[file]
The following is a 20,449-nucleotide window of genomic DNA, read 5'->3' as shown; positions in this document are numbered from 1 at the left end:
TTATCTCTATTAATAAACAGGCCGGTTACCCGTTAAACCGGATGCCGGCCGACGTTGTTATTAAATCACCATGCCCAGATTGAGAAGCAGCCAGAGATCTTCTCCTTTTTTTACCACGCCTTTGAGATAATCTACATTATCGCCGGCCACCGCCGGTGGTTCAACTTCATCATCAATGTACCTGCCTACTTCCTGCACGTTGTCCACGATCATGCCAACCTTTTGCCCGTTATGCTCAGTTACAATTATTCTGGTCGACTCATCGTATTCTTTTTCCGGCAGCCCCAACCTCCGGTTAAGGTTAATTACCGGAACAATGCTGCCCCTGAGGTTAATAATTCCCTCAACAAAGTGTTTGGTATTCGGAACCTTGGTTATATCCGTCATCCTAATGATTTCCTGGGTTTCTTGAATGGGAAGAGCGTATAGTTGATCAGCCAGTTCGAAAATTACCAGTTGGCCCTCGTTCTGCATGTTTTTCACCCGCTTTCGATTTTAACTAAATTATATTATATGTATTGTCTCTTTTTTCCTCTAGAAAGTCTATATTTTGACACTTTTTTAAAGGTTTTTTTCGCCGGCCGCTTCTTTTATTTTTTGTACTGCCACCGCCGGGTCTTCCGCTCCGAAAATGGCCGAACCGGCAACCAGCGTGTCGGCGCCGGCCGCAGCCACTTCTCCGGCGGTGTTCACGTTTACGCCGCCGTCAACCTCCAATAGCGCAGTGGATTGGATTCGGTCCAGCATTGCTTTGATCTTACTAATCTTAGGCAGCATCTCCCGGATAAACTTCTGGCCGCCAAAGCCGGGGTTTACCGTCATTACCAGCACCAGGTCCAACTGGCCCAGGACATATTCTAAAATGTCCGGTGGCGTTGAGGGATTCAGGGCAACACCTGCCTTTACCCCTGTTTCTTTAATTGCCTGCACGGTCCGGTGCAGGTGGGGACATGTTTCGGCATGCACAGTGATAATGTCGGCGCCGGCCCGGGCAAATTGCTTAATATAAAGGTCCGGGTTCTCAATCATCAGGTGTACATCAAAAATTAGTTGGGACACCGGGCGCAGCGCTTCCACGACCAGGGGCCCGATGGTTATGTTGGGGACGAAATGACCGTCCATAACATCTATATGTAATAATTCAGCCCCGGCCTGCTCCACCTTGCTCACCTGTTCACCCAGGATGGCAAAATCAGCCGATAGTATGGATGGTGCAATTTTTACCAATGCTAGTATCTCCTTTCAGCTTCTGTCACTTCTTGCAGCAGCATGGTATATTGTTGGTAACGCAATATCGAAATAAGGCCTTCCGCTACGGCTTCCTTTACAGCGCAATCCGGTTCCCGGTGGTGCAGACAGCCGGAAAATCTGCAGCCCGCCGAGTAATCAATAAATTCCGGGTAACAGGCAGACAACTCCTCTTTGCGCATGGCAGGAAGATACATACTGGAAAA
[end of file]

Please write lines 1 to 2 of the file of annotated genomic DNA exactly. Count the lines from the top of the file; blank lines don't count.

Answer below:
The following is a 20,449-nucleotide window of genomic DNA, read 5'->3' as shown; positions in this document are numbered from 1 at the left end:
TTATCTCTATTAATAAACAGGCCGGTTACCCGTTAAACCGGATGCCGGCCGACGTTGTTATTAAATCACCATGCCCAGATTGAGAAGCAGCCAGAGATCTTCTCCTTTTTTTACCACGCCTTTGAGATAATCTACATTATCGCCGGCCACCGCCGGTGGTTCAACTTCATCATCAATGTACCTGCCTACTTCCTGCACGTTGTCCACGATCATGCCAACCTTTTGCCCGTTATGCTCAGTTACAATTATTCTGGTCGACTCATCGTATTCTTTTTCCGGCAGCCCCAACCTCCGGTTAAGGTTAATTACCGGAACAATGCTGCCCCTGAGGTTAATAATTCCCTCAACAAAGTGTTTGGTATTCGGAACCTTGGTTATATCCGTCATCCTAATGATTTCCTGGGTTTCTTGAATGGGAAGAGCGTATAGTTGATCAGCCAGTTCGAAAATTACCAGTTGGCCCTCGTTCTGCATGTTTTTCACCCGCTTTCGATTTTAACTAAATTATATTATATGTATTGTCTCTTTTTTCCTCTAGAAAGTCTATATTTTGACACTTTTTTAAAGGTTTTTTTCGCCGGCCGCTTCTTTTATTTTTTGTACTGCCACCGCCGGGTCTTCCGCTCCGAAAATGGCCGAACCGGCAACCAGCGTGTCGGCGCCGGCCGCAGCCACTTCTCCGGCGGTGTTCACGTTTACGCCGCCGTCAACCTCCAATAGCGCAGTGGATTGGATTCGGTCCAGCATTGCTTTGATCTTACTAATCTTAGGCAGCATCTCCCGGATAAACTTCTGGCCGCCAAAGCCGGGGTTTACCGTCATTACCAGCACCAGGTCCAACTGGCCCAGGACATATTCTAAAATGTCCGGTGGCGTTGAGGGATTCAGGGCAACACCTGCCTTTACCCCTGTTTCTTTAATTGCCTGCACGGTCCGGTGCAGGTGGGGACATGTTTCGGCATGCACAGTGATAATGTCGGCGCCGGCCCGGGCAAATTGCTTAATATAAAGGTCCGGGTTCTCAATCATCAGGTGTACATCAAAAATTAGTTGGGACACCGGGCGCAGCGCTTCCACGACCAGGGGCCCGATGGTTATGTTGGGGACGAAATGACCGTCCATAACATCTATATGTAATAATTCAGCCCCGGCCTGCTCCACCTTGCTCACCTGTTCACCCAGGATGGCAAAATCAGCCGATAGTATGGATGGTGCAATTTTTACCAATGCTAGTATCTCCTTTCAGCTTCTGTCACTTCTTGCAGCAGCATGGTATATTGTTGGTAACGCAATATCGAAATAAGGCCTTCCGCTACGGCTTCCTTTACAGCGCAATCCGGTTCCCGGTGGTGCAGACAGCCGGAAAATCTGCAGCCCGCCGAGTAATCAATAAATTCCGGGTAACAGGCAGACAACTCCTCTTTGCGCATGGCAGGAAGATACATACTGGAAAA